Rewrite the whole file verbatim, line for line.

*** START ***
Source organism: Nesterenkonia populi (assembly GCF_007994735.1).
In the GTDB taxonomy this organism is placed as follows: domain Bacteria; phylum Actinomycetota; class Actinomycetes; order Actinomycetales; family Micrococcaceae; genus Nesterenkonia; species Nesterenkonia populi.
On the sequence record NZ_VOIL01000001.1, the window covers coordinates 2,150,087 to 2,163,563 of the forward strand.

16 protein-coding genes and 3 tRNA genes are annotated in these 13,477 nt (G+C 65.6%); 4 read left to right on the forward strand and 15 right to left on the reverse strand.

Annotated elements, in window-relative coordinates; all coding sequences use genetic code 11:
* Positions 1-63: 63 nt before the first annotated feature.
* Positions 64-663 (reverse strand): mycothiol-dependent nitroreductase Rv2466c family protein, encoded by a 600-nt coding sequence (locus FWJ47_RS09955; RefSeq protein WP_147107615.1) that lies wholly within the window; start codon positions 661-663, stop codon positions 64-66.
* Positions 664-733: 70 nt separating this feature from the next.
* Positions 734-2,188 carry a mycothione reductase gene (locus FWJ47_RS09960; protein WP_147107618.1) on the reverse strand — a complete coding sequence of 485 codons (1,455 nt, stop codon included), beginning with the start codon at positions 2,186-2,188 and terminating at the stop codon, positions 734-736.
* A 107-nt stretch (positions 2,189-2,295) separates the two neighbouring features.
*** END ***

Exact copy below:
Source organism: Nesterenkonia populi (assembly GCF_007994735.1).
In the GTDB taxonomy this organism is placed as follows: domain Bacteria; phylum Actinomycetota; class Actinomycetes; order Actinomycetales; family Micrococcaceae; genus Nesterenkonia; species Nesterenkonia populi.
On the sequence record NZ_VOIL01000001.1, the window covers coordinates 2,150,087 to 2,163,563 of the forward strand.

16 protein-coding genes and 3 tRNA genes are annotated in these 13,477 nt (G+C 65.6%); 4 read left to right on the forward strand and 15 right to left on the reverse strand.

Annotated elements, in window-relative coordinates; all coding sequences use genetic code 11:
* Positions 1-63: 63 nt before the first annotated feature.
* Positions 64-663 (reverse strand): mycothiol-dependent nitroreductase Rv2466c family protein, encoded by a 600-nt coding sequence (locus FWJ47_RS09955; RefSeq protein WP_147107615.1) that lies wholly within the window; start codon positions 661-663, stop codon positions 64-66.
* Positions 664-733: 70 nt separating this feature from the next.
* Positions 734-2,188 carry a mycothione reductase gene (locus FWJ47_RS09960; protein WP_147107618.1) on the reverse strand — a complete coding sequence of 485 codons (1,455 nt, stop codon included), beginning with the start codon at positions 2,186-2,188 and terminating at the stop codon, positions 734-736.
* A 107-nt stretch (positions 2,189-2,295) separates the two neighbouring features.